Sales of legal music downloads have reached a new high to become the second most popular singles format in the UK.
Download music sales were boosted by the launch of MyCokeMusic
More than 150,000 downloads were sold last month, exceeding sales of 12-inch, seven-inch and DVD singles, the Official Charts Company reported.
This included a record 50,000 downloads in the week after the 19 January launch of online music service MyCokeMusic.
CD singles remain the most popular singles format, however, with 341,461 sold during that week.
The Official Charts Company (OCC) began compiling legal music download figures in October, with a view to developing a separate download chart.
It said download sales had risen each month since October, but the January 2004 figures were the first to have been published.
The OCC also intends to integrate downloads into its Official Singles Chart later this year.
Meanwhile sales of CD albums rose by 5.6% in the UK last year, the British Phonographic Industry (BPI) reported.
New British artists and falling retail prices have helped the UK buck the worldwide decline in recorded music sales, it said.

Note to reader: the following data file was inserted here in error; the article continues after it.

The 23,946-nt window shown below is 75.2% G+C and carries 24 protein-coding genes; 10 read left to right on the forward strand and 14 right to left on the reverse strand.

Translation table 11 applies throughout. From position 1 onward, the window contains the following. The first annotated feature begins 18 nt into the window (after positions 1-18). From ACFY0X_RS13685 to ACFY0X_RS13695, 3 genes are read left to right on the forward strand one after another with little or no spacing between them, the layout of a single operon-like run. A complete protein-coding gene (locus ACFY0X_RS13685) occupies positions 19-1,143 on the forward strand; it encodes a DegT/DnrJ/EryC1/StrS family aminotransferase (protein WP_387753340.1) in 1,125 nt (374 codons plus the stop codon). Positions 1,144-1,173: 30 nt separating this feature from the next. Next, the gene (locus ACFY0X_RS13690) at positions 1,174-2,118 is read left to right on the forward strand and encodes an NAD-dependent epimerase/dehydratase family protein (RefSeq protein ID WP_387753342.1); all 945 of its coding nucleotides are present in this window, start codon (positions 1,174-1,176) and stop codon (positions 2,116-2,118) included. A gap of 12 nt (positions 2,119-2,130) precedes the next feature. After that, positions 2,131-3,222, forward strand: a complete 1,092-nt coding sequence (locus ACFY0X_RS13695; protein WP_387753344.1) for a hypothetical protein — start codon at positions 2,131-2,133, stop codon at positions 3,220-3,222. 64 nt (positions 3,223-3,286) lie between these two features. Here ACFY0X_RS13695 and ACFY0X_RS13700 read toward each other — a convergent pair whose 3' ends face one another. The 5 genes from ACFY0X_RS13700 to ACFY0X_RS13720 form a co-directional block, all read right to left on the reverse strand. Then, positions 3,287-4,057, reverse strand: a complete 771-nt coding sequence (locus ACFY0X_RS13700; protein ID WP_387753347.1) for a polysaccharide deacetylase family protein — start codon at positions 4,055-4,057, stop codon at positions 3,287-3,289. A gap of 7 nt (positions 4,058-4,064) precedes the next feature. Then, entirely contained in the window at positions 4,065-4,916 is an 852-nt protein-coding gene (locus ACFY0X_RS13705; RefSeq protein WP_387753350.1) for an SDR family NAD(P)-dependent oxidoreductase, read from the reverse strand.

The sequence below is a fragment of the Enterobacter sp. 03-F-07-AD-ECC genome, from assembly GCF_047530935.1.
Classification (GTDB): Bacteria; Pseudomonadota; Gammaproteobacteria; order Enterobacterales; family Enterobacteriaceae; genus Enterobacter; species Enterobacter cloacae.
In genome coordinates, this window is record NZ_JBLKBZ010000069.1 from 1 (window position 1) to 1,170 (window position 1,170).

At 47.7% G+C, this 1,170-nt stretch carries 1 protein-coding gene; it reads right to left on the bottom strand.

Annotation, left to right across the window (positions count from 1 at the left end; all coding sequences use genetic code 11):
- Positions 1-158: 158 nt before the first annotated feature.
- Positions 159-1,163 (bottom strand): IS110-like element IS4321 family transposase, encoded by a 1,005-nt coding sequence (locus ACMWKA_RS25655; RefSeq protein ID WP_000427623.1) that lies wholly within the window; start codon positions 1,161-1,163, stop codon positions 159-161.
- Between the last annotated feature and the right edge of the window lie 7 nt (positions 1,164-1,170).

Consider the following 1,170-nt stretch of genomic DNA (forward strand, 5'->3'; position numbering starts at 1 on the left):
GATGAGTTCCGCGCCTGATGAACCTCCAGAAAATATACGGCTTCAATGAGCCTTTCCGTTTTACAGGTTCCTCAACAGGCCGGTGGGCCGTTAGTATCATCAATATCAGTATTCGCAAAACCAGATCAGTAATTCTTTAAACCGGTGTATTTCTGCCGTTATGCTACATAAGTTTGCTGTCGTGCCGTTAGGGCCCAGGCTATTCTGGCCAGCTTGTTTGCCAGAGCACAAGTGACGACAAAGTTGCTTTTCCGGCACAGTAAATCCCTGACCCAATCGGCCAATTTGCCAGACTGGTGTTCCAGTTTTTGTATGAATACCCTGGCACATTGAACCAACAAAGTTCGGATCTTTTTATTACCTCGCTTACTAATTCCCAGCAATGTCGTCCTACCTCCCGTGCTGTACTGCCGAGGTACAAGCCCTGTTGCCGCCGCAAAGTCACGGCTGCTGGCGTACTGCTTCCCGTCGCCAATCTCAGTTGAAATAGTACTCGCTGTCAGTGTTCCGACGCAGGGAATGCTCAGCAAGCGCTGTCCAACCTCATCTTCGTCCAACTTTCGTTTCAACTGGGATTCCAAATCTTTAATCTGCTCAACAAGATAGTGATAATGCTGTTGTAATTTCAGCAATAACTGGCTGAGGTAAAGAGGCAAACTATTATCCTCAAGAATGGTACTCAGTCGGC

The rise in sales resulted in a UK record industry revenue of £1,112m last year, an increase of 2.1% on 2002.
"This is an exceptional result considering the huge pressure the recorded music market is under worldwide," said BPI chairman Peter Jamieson.
Between 1998 and 2002, the last full year for which data was available, worldwide sales of recorded music fell by 18%. Over the same period the value of sales in the UK rose by 6%.
Mr Jamieson said the UK music industry was going through a "strong patch" thanks to high sales of albums by rock bands The Darkness and Lostprophets, and jazz stars Jamie Cullum and Katie Melua.
Traditional singles sales continued to fall last year, however, with the value of non-download singles sales dropping 33.6% last year to £64.4m.